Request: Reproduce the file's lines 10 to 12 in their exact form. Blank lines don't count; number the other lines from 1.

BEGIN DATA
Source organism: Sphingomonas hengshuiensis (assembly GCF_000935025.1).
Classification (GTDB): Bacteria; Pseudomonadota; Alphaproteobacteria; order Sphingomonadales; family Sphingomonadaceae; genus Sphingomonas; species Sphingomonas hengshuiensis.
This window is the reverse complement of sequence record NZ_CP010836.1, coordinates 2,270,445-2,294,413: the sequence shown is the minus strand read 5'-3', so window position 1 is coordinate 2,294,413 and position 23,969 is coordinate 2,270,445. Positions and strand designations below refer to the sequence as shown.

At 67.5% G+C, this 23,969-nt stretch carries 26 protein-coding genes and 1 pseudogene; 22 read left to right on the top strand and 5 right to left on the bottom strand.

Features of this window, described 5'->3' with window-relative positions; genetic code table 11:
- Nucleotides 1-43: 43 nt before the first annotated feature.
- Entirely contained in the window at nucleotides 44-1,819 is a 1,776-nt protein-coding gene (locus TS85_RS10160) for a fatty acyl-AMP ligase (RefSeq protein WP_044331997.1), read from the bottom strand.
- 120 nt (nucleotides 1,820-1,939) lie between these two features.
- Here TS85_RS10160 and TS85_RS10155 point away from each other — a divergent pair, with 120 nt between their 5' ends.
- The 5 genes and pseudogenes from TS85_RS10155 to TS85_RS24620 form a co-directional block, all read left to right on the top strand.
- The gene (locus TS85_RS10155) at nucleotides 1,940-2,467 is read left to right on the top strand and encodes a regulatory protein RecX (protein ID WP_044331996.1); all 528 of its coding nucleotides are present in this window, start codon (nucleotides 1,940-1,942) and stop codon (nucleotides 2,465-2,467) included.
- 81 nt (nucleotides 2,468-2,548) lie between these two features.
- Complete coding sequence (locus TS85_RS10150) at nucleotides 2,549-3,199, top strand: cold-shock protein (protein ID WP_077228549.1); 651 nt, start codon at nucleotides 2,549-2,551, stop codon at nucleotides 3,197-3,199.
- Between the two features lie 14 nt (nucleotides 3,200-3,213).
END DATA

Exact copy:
- The 5 genes and pseudogenes from TS85_RS10155 to TS85_RS24620 form a co-directional block, all read left to right on the top strand.
- The gene (locus TS85_RS10155) at nucleotides 1,940-2,467 is read left to right on the top strand and encodes a regulatory protein RecX (protein ID WP_044331996.1); all 528 of its coding nucleotides are present in this window, start codon (nucleotides 1,940-1,942) and stop codon (nucleotides 2,465-2,467) included.
- 81 nt (nucleotides 2,468-2,548) lie between these two features.